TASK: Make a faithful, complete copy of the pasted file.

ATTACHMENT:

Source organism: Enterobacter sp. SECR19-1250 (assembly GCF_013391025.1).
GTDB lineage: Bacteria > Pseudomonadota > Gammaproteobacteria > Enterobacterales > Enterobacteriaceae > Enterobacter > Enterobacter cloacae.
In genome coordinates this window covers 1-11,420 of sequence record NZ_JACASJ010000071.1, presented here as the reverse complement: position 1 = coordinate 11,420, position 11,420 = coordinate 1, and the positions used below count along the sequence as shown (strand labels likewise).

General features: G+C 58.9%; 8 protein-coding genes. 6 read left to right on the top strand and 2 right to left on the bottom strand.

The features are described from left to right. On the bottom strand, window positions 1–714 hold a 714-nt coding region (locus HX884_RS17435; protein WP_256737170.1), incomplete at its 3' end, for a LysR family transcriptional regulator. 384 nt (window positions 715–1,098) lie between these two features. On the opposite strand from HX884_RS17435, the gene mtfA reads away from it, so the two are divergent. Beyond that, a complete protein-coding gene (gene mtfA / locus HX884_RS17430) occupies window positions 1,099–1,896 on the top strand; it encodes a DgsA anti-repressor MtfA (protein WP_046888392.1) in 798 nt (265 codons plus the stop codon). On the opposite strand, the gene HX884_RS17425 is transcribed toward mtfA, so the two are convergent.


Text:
Source organism: Enterobacter sp. SECR19-1250 (assembly GCF_013391025.1).
GTDB lineage: Bacteria > Pseudomonadota > Gammaproteobacteria > Enterobacterales > Enterobacteriaceae > Enterobacter > Enterobacter cloacae.
In genome coordinates this window covers 1-11,420 of sequence record NZ_JACASJ010000071.1, presented here as the reverse complement: position 1 = coordinate 11,420, position 11,420 = coordinate 1, and the positions used below count along the sequence as shown (strand labels likewise).

General features: G+C 58.9%; 8 protein-coding genes. 6 read left to right on the top strand and 2 right to left on the bottom strand.

The features are described from left to right. On the bottom strand, window positions 1–714 hold a 714-nt coding region (locus HX884_RS17435; protein WP_256737170.1), incomplete at its 3' end, for a LysR family transcriptional regulator. 384 nt (window positions 715–1,098) lie between these two features. On the opposite strand from HX884_RS17435, the gene mtfA reads away from it, so the two are divergent. Beyond that, a complete protein-coding gene (gene mtfA / locus HX884_RS17430) occupies window positions 1,099–1,896 on the top strand; it encodes a DgsA anti-repressor MtfA (protein WP_046888392.1) in 798 nt (265 codons plus the stop codon). On the opposite strand, the gene HX884_RS17425 is transcribed toward mtfA, so the two are convergent.